New EU rules will prevent cereal manufacturers from making dubious claims. Products high in sugar, fat or salt, cannot be passed off as healthy. Thresholds for such ingredients are under discussion.
Currently firms like breakfast cereal manufacturers promote their products as healthy on the basis of added vitamins and minerals.
AdvertisementConcerns about rising levels of obesity, particularly among children, has fuelled a lucrative market in healthy products. Firms making a killing will have to be on guard now.
Kellogg's, which makes Special K, Frosties and Optivita, and the Nestlé brand, which covers Shreddies and Cheerios, could be among the biggest firms affected when the new rules come to force.
All new foods that make a health claim will have to be checked for accuracy before they go on sale under the rules coming into force.
There will be new legal binding definitions for terms such as 'low fat', 'high fibre' and 'reduces cholesterol'.
New foods which claim to beat medical conditions and diseases, such as heart disease, high blood pressure or high cholesterol, will also have to go through a full authorisation procedure.
Claims made on foods that relate to children's health and development, such as 'good for growing teeth and bones', will also be regulated.
Research by Which? found that some 31 cereals out of the 100 best-selling cereals contained more than four teaspoons of sugar per recommended serving - even before any was added at the table.
Some contained more sugar than an indulgent bowl of chocolate ice cream.
Which? said that while some progress has been made to make many foods, including cereals, more healthy, problems remain around nutrition and labelling.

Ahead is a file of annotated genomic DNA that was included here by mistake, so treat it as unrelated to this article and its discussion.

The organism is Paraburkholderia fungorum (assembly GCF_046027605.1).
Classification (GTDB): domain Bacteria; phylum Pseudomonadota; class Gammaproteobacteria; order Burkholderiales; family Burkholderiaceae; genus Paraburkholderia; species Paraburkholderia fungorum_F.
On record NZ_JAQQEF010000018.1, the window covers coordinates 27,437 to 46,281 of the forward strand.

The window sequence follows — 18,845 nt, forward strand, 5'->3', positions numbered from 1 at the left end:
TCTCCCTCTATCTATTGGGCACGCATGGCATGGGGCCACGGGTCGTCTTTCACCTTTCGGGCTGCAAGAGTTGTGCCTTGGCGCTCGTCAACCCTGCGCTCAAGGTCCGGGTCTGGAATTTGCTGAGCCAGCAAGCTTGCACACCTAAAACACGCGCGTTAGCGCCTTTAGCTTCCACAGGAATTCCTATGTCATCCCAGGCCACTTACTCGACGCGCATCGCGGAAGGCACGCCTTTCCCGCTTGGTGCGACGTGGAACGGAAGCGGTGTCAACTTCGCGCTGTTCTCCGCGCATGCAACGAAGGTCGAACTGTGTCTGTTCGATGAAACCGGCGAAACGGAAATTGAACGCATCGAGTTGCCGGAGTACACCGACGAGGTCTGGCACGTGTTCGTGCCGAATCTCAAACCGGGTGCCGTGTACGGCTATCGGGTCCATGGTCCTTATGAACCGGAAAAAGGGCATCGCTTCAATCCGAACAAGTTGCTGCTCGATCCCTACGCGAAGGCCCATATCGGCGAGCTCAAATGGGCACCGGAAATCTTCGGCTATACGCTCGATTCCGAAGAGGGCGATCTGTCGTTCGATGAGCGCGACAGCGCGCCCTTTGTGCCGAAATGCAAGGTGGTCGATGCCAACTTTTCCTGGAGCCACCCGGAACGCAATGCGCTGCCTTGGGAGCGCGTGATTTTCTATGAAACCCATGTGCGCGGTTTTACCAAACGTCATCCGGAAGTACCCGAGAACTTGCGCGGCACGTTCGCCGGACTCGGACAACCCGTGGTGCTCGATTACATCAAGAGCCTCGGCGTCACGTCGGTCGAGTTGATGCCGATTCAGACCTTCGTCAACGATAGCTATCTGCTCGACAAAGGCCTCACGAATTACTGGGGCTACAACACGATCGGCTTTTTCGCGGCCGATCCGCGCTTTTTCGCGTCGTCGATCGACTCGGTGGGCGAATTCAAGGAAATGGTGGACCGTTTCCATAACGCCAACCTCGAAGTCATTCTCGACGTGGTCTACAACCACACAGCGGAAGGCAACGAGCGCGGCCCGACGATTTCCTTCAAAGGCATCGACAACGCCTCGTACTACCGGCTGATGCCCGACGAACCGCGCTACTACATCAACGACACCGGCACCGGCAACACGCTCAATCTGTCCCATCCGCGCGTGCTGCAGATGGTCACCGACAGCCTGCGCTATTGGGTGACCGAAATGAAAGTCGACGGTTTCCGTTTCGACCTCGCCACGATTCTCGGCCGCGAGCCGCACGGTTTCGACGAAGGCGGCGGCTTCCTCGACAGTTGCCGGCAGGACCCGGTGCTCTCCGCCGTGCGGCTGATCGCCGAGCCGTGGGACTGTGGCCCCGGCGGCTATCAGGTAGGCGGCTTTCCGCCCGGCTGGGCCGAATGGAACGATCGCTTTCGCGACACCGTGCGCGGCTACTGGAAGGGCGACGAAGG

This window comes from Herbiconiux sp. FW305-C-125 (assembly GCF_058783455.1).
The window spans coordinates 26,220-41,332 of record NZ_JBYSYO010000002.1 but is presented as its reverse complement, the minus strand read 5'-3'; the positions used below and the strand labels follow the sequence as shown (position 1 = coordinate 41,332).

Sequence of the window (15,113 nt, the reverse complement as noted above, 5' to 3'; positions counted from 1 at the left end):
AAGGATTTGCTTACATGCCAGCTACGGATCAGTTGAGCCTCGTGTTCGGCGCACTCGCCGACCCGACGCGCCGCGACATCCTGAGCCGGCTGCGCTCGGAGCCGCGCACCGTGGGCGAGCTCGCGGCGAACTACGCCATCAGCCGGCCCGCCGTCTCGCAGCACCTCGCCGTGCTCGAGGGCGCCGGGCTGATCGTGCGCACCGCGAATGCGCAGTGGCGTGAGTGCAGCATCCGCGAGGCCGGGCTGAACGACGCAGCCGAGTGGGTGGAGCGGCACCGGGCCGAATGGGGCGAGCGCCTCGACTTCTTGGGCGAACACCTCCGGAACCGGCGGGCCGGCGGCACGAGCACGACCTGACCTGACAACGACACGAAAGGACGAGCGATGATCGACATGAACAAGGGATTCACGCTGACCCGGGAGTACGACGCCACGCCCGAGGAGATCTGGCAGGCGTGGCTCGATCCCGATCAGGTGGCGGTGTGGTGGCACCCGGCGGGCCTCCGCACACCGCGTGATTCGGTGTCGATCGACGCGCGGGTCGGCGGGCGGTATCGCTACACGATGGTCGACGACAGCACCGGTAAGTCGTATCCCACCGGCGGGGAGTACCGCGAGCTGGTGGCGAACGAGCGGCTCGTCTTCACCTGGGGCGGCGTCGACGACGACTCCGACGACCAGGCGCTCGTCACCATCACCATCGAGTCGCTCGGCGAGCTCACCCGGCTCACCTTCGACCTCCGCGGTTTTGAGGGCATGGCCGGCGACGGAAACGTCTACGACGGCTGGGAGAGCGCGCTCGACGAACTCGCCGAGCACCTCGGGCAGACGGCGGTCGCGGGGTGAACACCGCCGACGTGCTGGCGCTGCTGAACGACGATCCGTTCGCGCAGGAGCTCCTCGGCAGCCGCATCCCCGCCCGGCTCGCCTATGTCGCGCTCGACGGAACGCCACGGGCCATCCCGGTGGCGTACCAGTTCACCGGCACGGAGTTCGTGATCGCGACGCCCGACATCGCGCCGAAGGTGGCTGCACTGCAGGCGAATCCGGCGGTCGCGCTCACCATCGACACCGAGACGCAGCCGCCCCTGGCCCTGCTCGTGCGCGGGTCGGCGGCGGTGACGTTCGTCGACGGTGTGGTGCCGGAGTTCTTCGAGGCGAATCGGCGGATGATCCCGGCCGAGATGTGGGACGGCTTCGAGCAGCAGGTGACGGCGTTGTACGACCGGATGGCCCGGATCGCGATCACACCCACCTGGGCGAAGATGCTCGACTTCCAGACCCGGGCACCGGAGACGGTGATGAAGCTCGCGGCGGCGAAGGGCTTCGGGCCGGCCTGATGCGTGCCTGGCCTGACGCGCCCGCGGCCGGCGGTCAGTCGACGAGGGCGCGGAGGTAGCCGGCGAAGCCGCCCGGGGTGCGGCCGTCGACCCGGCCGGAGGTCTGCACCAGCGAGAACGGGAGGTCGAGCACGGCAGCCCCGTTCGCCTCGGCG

Chief policy adviser at Which?, Sue Davies, said: 'Breakfast is important, and some cereals deserve their healthy image, but most simply don't.
'Cereal manufacturers need to wake up to the fact that people want to eat healthily and provide them with the means to do so by reducing sugar and salt levels and making labelling clearer. With over a billion pounds spent on cereals every year, it's time they rose to the occasion.'
The European consumer group BEUC has campaigned in favour of the new legislation. It is concerned that the thresholds used to block firms making health claims may be set too high.
If so, this would allow unhealthy products to continue with their current marketing ploys, Daily Mail reported.
The Association of Cereal Food Manufacturers, said: 'Cereals may often be high in sugar but they bring many other wonderful nutrients to the table like vitamins and minerals so they can still be seen as healthy.
'There is a wide range of cereals to meet every occasion and breakfast cereal manufacturers are continually working to improve their nutritional profile.
'In addition, breakfast cereals provide an invaluable source of vital nutrients, ensuring that millions of Britons have a healthy start to the day.'
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